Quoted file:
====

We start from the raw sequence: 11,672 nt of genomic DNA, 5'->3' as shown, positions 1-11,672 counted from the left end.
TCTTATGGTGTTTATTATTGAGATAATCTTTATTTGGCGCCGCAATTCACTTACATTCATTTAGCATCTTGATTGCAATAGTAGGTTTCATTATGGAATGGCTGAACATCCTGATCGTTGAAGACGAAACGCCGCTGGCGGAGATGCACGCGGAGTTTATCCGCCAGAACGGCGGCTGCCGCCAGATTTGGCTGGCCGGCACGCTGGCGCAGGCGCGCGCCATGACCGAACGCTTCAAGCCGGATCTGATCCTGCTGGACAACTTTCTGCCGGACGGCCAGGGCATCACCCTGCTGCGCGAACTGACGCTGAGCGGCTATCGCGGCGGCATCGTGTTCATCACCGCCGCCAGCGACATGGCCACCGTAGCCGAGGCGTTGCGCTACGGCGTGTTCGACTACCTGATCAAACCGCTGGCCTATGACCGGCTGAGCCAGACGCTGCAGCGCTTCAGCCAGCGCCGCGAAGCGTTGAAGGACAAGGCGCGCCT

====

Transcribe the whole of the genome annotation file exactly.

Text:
We start from the raw sequence: 11,672 nt of genomic DNA, 5'->3' as shown, positions 1-11,672 counted from the left end.
TCTTATGGTGTTTATTATTGAGATAATCTTTATTTGGCGCCGCAATTCACTTACATTCATTTAGCATCTTGATTGCAATAGTAGGTTTCATTATGGAATGGCTGAACATCCTGATCGTTGAAGACGAAACGCCGCTGGCGGAGATGCACGCGGAGTTTATCCGCCAGAACGGCGGCTGCCGCCAGATTTGGCTGGCCGGCACGCTGGCGCAGGCGCGCGCCATGACCGAACGCTTCAAGCCGGATCTGATCCTGCTGGACAACTTTCTGCCGGACGGCCAGGGCATCACCCTGCTGCGCGAACTGACGCTGAGCGGCTATCGCGGCGGCATCGTGTTCATCACCGCCGCCAGCGACATGGCCACCGTAGCCGAGGCGTTGCGCTACGGCGTGTTCGACTACCTGATCAAACCGCTGGCCTATGACCGGCTGAGCCAGACGCTGCAGCGCTTCAGCCAGCGCCGCGAAGCGTTGAAGGACAAGGCGCGCCT